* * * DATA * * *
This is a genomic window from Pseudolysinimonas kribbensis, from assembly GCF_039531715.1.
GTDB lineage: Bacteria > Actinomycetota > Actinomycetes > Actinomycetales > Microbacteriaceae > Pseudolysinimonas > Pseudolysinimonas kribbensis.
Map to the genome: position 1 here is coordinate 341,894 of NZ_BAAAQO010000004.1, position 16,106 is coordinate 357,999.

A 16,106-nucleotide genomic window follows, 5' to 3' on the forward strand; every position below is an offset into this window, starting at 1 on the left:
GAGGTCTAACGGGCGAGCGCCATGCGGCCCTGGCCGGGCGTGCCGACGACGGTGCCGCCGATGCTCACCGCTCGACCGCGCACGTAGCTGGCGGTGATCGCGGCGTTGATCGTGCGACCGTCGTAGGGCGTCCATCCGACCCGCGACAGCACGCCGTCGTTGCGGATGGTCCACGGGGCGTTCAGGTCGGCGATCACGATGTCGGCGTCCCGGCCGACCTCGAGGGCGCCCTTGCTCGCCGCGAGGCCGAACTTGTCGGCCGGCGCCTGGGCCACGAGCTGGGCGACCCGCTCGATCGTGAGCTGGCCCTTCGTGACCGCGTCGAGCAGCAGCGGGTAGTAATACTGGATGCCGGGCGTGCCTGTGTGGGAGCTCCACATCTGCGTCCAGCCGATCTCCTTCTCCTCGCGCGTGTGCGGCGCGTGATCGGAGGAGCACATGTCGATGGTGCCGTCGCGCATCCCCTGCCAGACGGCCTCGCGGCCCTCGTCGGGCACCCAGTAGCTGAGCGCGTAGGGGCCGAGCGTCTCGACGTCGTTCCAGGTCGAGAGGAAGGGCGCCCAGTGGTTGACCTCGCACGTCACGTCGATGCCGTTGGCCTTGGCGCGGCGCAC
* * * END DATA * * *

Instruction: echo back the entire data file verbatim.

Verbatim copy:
This is a genomic window from Pseudolysinimonas kribbensis, from assembly GCF_039531715.1.
GTDB lineage: Bacteria > Actinomycetota > Actinomycetes > Actinomycetales > Microbacteriaceae > Pseudolysinimonas > Pseudolysinimonas kribbensis.
Map to the genome: position 1 here is coordinate 341,894 of NZ_BAAAQO010000004.1, position 16,106 is coordinate 357,999.

A 16,106-nucleotide genomic window follows, 5' to 3' on the forward strand; every position below is an offset into this window, starting at 1 on the left:
GAGGTCTAACGGGCGAGCGCCATGCGGCCCTGGCCGGGCGTGCCGACGACGGTGCCGCCGATGCTCACCGCTCGACCGCGCACGTAGCTGGCGGTGATCGCGGCGTTGATCGTGCGACCGTCGTAGGGCGTCCATCCGACCCGCGACAGCACGCCGTCGTTGCGGATGGTCCACGGGGCGTTCAGGTCGGCGATCACGATGTCGGCGTCCCGGCCGACCTCGAGGGCGCCCTTGCTCGCCGCGAGGCCGAACTTGTCGGCCGGCGCCTGGGCCACGAGCTGGGCGACCCGCTCGATCGTGAGCTGGCCCTTCGTGACCGCGTCGAGCAGCAGCGGGTAGTAATACTGGATGCCGGGCGTGCCTGTGTGGGAGCTCCACATCTGCGTCCAGCCGATCTCCTTCTCCTCGCGCGTGTGCGGCGCGTGATCGGAGGAGCACATGTCGATGGTGCCGTCGCGCATCCCCTGCCAGACGGCCTCGCGGCCCTCGTCGGGCACCCAGTAGCTGAGCGCGTAGGGGCCGAGCGTCTCGACGTCGTTCCAGGTCGAGAGGAAGGGCGCCCAGTGGTTGACCTCGCACGTCACGTCGATGCCGTTGGCCTTGGCGCGGCGCAC